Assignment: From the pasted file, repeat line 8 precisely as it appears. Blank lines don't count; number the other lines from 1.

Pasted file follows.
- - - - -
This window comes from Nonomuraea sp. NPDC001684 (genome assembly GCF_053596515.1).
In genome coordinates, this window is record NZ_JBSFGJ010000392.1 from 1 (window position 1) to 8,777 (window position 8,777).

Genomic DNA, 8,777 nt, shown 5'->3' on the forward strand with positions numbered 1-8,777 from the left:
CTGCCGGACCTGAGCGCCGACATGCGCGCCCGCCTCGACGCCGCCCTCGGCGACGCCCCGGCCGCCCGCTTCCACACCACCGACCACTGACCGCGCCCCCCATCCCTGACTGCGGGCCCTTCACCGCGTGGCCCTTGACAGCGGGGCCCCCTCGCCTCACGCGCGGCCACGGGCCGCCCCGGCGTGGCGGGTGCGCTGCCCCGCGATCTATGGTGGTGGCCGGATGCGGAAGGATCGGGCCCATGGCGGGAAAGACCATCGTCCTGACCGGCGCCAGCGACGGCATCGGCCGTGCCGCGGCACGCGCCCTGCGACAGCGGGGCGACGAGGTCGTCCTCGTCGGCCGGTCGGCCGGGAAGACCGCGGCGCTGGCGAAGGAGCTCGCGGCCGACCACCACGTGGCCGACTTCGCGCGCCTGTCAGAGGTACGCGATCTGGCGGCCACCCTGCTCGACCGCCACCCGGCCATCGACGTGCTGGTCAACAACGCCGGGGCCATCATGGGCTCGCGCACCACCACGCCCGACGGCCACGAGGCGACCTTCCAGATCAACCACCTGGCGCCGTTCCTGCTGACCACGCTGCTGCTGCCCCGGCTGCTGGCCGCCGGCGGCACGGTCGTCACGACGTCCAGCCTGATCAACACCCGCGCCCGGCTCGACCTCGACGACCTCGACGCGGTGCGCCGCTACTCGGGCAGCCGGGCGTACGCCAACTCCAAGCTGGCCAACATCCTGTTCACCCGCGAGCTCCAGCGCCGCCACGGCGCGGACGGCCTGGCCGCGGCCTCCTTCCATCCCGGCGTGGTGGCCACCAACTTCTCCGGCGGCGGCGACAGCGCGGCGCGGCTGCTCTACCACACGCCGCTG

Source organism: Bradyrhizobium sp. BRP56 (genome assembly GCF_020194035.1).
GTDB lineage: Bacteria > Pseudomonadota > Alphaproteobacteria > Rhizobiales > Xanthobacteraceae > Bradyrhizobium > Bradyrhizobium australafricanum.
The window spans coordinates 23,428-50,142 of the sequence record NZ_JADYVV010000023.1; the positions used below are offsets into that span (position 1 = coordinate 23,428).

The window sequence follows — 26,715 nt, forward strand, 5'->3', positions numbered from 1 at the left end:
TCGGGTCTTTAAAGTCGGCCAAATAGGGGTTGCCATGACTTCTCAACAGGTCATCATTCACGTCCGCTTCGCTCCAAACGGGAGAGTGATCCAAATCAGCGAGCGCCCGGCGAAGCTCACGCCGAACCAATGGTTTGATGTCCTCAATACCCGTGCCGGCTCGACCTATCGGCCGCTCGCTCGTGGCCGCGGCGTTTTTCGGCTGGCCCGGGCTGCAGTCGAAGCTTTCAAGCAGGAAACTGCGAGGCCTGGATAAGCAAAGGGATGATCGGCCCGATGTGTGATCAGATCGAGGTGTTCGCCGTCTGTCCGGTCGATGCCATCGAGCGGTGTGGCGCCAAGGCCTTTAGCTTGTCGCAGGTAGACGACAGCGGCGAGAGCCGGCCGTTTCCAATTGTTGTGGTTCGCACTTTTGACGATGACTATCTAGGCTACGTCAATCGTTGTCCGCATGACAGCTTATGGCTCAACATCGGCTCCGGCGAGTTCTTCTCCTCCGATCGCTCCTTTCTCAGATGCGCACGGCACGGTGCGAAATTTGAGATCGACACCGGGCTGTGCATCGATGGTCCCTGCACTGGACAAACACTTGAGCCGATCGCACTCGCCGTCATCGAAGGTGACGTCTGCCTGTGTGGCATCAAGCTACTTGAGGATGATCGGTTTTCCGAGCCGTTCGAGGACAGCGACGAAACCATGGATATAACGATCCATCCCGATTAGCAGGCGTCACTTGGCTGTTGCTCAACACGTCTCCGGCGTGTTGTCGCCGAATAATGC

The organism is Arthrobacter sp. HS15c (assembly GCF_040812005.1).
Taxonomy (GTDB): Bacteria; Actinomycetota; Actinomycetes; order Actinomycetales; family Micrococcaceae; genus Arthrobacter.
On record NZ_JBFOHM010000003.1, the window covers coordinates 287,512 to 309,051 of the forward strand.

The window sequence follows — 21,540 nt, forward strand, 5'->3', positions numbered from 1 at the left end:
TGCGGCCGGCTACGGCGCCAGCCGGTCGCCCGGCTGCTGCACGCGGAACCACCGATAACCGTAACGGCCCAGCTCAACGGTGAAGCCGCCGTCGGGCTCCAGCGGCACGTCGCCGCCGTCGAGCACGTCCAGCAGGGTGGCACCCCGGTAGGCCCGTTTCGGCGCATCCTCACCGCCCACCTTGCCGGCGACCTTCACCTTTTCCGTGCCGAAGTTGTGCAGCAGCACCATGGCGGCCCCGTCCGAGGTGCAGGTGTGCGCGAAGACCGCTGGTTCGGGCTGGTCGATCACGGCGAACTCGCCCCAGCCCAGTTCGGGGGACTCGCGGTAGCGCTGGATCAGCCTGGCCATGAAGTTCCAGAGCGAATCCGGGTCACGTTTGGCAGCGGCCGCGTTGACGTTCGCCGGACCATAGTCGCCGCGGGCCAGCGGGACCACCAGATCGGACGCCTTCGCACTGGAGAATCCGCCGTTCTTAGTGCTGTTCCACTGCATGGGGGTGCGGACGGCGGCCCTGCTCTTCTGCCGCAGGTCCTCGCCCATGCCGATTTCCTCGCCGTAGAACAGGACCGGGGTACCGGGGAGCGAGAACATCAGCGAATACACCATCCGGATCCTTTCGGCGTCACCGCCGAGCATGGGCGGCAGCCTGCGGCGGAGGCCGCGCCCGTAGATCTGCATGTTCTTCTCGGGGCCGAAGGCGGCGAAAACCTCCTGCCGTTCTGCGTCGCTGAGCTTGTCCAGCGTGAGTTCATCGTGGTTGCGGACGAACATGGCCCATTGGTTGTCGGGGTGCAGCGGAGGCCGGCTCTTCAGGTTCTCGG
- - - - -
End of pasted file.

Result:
The window sequence follows — 26,715 nt, forward strand, 5'->3', positions numbered from 1 at the left end: